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Film music

Morricone Encomium

[Originally published in Movietone News 40, April 1975]

Foreword

I don’t read a note of music, so the language of this article is necessarily interpretive rather than technical. Also, the here-today-gone-tomorrow Duck, You Sucker has thus far eluded my company, so I have recourse only to the first four westerns that Morricone scored for Leone. —RCC

A soundtrack score is rarely significant enough to make or break a film. Generally the least obtrusive music is the most effective in creating mood or building atmosphere—the kind of music the pianists and organists used to improvise to accompany silent movies. If a film score is overly assertive it can do severe damage to a film, as Miklos Rozsa’s did to Hitchcock’s Spellbound, or as most of Maurice Jarre’s post–Lawrence of Arabia scores have done.

With this in mind, it is with the greatest of awe that I express my admiration for the brilliantly assertive yet totally un–self-serving scores that Ennio Morricone has composed for Sergio Leone’s “spaghetti westerns.” The unique, indefinable atmosphere which Leone’s films create is built in large part by the director’s tremendously personal style of mise-en-scène, shot composition, and montage, to be sure. But it is often Morricone’s music that turns the trick in creating that timeless, haunting aura, and lends an otherworldly, almost religious significance to the action it accompanies.

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Blu-ray: ‘Point Blank’

When documentary filmmaker John Boorman made the leap to feature filmmaking with Catch Us If You Can (aka Having a Wild Weekend, 1965), a low-budget rock-n-roll vehicle for the Dave Clark Five, he transformed the quickie into a surprisingly biting satire of popular culture set to a bouncy soundtrack, displaying a remarkable sophistication and creativity unexpected from such a project. It was enough to land him his first American film, Point Blank (Warner) where he revealed an even greater ambition and talent.

Based on the novel The Hunter by Richard Stark (a pen name for Donald Westlake), Point Blank shuffles the lean, straight-forward story of a gunman named Walker (Lee Marvin), who is double crossed by his partner in crime and returns (seemingly from the dead) for revenge, into a surreal, abstracted crime drama. The plot is faithful to original novel, a hard-boiled piece of crime fiction reimagined for the underworld culture of the sixties, but Boorman and Marvin, who requested the young director and supported his unconventional vision for the film, refract it through a modern lens. Walker’s odyssey from Alcatraz in San Francisco to the underworld of Los Angeles is splintered with short, sharp shards of memory that cut through his story, as if reflecting Walker’s attempts to put the pieces of cause and effect together in his mind.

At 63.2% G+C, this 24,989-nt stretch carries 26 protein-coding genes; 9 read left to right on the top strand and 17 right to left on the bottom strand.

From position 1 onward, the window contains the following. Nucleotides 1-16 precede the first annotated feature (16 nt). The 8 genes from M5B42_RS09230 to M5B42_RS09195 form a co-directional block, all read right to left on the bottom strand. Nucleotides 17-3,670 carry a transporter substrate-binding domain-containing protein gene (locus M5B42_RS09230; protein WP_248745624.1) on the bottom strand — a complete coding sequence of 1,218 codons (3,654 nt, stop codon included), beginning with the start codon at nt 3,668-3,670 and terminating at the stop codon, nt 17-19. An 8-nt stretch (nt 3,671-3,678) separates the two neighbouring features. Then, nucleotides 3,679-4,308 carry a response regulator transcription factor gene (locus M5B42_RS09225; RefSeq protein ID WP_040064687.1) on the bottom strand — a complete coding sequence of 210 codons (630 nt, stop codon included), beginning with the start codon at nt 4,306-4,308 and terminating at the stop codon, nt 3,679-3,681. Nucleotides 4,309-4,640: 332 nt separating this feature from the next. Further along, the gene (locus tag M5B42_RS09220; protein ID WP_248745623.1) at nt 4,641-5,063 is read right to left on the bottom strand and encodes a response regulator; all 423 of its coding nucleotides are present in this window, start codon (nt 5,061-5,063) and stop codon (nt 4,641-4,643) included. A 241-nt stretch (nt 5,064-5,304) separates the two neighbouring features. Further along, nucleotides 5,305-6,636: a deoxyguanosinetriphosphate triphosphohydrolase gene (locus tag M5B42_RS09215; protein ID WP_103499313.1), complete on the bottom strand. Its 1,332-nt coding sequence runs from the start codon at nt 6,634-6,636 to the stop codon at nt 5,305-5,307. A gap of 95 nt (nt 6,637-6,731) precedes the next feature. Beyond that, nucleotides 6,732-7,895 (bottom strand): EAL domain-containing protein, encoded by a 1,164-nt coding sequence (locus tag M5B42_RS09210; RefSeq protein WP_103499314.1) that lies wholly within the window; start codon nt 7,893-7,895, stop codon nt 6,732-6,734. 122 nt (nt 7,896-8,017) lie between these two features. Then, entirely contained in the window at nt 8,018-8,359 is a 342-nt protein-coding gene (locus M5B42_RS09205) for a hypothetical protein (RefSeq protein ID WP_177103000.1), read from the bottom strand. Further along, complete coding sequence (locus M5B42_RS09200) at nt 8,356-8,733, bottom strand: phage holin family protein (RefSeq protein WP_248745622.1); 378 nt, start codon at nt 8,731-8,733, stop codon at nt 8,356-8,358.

Boorman views L.A. through an alienated lens and edits it more like a European art film than an American crime thriller, but fills it with offbeat, ultra-stylized scenes of violence.

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Carl Davis on Scoring Abel Gance’s ‘Napoleon’

If all you know of Abel Gance’s 1927 masterpiece Napoleon is the version presented by Francis Ford Coppola in the U.S. in 1983 (and subsequently released on VHS tape and laserdisc), you ain’t heard nothin’ yet.

Carl Davis conducts

Coppola invited his father, Carmine Coppola, to compose an original score for the American release, which was cut down so the presentations with live orchestral accompaniment would be under four hours. Completeness aside, that score pales next to the muscular score that Carl Davis compiled and conducted for Kevin Brownlow’s full restoration. That score has only been heard in live presentations in Europe.

Carl Davis, a longtime composer for TV and film, was brought to silent movies by Brownlow when he commissioned Davis to score his epic 13-part documentary series Hollywood: A Celebration of the American Silent Film, and was so impressed with the expressiveness of his music accompanying the clips that he invited him to score a complete silent feature. When he began presenting restored silent films in British television, Brownlow turned to Davis to provide the scores. In his book “Napoleon: Abel Gance’s Silent Film,” Brownlow wrote: “I had been startled when King Vidor told us, in an interview, ‘Probably 50 per cent of the emotion came from the music.’ After listening to Carl Davis’s music and watching its effect with the films, I realized what he meant.”

The American premiere of Kevin Brownlow’s complete restoration in Oakland on Saturday, March 24, 2012, also marks the premiere of the Davis score, which draws upon music composed during the period of Napoleon’s influence (“I gave myself the date 1810 as a boundary beyond which I would not draw on any music”) with special attention to Beethoven, who (according to Davis) initially dedicated the “Eroica” Symphony to Napoleon.

Davis discusses the score in the two video clips below.

Tickets, screening information and other event details can be found at the San Francisco Silent Film Festival website.

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Basil Dearden’s London Underground

Basil Dearden’s London Underground” (Criterion/Eclipse)

British workhorse director Basil Dearden never established a strong cinematic personality like Michael Powell or the storytelling muscle (and powerful canvases to match) of David Lean, his two most distinctive contemporaries in the British film industry. But in a career of nearly 40 feature films (plus TV and contributions to a pair of anthology movies), Dearden proved himself a reliable craftsman in films like Dead of Night (1945, the horror anthology film to which he contributed two sequences), The Captive Heart (1946) and The League of Gentleman (1960, included in this set).